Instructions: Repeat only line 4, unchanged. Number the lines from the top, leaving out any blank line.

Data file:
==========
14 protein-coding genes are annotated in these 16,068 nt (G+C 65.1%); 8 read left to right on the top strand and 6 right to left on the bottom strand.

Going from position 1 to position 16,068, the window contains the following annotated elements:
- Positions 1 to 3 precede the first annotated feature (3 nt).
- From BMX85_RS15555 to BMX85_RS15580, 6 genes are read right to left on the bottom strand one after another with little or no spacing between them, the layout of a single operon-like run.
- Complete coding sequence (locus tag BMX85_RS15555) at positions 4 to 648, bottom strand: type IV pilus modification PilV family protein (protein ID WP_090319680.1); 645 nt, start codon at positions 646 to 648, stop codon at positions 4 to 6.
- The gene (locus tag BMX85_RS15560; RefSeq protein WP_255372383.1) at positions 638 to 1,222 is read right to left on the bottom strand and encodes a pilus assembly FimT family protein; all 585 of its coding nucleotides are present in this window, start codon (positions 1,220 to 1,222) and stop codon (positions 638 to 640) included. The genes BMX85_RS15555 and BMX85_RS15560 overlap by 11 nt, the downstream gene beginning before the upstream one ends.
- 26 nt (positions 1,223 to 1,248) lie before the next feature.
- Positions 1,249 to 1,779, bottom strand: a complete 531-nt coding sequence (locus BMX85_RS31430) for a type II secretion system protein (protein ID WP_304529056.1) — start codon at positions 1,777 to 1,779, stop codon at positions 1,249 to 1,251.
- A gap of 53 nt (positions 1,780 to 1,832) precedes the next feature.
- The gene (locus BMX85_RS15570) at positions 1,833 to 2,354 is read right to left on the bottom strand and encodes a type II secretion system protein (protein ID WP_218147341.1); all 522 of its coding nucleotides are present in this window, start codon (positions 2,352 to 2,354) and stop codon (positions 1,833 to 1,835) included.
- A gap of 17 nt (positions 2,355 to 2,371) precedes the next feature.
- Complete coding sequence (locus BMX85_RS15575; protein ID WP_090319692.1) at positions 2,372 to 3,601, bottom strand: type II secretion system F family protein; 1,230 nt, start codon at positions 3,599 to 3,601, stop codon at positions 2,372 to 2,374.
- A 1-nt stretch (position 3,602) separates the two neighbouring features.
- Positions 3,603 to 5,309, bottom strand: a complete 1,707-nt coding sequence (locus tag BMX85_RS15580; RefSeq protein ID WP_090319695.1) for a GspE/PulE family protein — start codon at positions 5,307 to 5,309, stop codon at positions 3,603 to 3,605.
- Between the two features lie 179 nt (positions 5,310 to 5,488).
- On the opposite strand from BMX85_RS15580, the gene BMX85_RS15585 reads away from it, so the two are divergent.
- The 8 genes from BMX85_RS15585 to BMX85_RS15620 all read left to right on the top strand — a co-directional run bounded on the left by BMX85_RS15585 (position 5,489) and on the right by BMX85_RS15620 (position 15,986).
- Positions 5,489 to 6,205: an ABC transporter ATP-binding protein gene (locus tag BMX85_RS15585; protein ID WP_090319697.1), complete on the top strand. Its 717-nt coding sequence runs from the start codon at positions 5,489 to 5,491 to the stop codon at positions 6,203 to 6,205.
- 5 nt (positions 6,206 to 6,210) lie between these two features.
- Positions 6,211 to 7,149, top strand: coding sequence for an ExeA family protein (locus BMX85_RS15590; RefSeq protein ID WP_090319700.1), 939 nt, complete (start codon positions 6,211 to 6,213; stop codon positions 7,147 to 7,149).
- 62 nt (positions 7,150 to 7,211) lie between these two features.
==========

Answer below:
- From BMX85_RS15555 to BMX85_RS15580, 6 genes are read right to left on the bottom strand one after another with little or no spacing between them, the layout of a single operon-like run.